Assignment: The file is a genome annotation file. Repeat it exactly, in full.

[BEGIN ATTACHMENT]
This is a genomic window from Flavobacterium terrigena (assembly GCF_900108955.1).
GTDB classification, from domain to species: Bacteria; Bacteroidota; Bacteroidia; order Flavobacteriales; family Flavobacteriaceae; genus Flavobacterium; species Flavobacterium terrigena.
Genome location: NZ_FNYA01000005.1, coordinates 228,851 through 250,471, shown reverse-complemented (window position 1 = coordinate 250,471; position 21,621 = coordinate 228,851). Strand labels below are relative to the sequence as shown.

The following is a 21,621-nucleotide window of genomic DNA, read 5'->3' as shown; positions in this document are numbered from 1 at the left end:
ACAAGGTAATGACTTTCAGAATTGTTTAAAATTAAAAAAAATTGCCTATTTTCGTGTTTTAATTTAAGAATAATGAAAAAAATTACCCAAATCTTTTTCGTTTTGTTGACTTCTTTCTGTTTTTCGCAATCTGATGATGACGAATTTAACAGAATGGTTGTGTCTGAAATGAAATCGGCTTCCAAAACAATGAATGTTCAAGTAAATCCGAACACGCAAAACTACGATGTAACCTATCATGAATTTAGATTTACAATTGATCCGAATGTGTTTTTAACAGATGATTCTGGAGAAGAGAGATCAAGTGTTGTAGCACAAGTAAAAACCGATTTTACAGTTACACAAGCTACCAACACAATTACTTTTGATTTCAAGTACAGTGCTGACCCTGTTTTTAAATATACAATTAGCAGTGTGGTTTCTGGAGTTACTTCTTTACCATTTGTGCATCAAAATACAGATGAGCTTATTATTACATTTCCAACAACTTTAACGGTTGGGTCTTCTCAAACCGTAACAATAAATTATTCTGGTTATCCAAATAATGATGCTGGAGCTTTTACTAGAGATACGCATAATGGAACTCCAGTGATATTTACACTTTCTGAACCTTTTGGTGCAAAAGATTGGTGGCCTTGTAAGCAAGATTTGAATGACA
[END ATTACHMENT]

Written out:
This is a genomic window from Flavobacterium terrigena (assembly GCF_900108955.1).
GTDB classification, from domain to species: Bacteria; Bacteroidota; Bacteroidia; order Flavobacteriales; family Flavobacteriaceae; genus Flavobacterium; species Flavobacterium terrigena.
Genome location: NZ_FNYA01000005.1, coordinates 228,851 through 250,471, shown reverse-complemented (window position 1 = coordinate 250,471; position 21,621 = coordinate 228,851). Strand labels below are relative to the sequence as shown.

The following is a 21,621-nucleotide window of genomic DNA, read 5'->3' as shown; positions in this document are numbered from 1 at the left end:
ACAAGGTAATGACTTTCAGAATTGTTTAAAATTAAAAAAAATTGCCTATTTTCGTGTTTTAATTTAAGAATAATGAAAAAAATTACCCAAATCTTTTTCGTTTTGTTGACTTCTTTCTGTTTTTCGCAATCTGATGATGACGAATTTAACAGAATGGTTGTGTCTGAAATGAAATCGGCTTCCAAAACAATGAATGTTCAAGTAAATCCGAACACGCAAAACTACGATGTAACCTATCATGAATTTAGATTTACAATTGATCCGAATGTGTTTTTAACAGATGATTCTGGAGAAGAGAGATCAAGTGTTGTAGCACAAGTAAAAACCGATTTTACAGTTACACAAGCTACCAACACAATTACTTTTGATTTCAAGTACAGTGCTGACCCTGTTTTTAAATATACAATTAGCAGTGTGGTTTCTGGAGTTACTTCTTTACCATTTGTGCATCAAAATACAGATGAGCTTATTATTACATTTCCAACAACTTTAACGGTTGGGTCTTCTCAAACCGTAACAATAAATTATTCTGGTTATCCAAATAATGATGCTGGAGCTTTTACTAGAGATACGCATAATGGAACTCCAGTGATATTTACACTTTCTGAACCTTTTGGTGCAAAAGATTGGTGGCCTTGTAAGCAAGATTTGAATGACA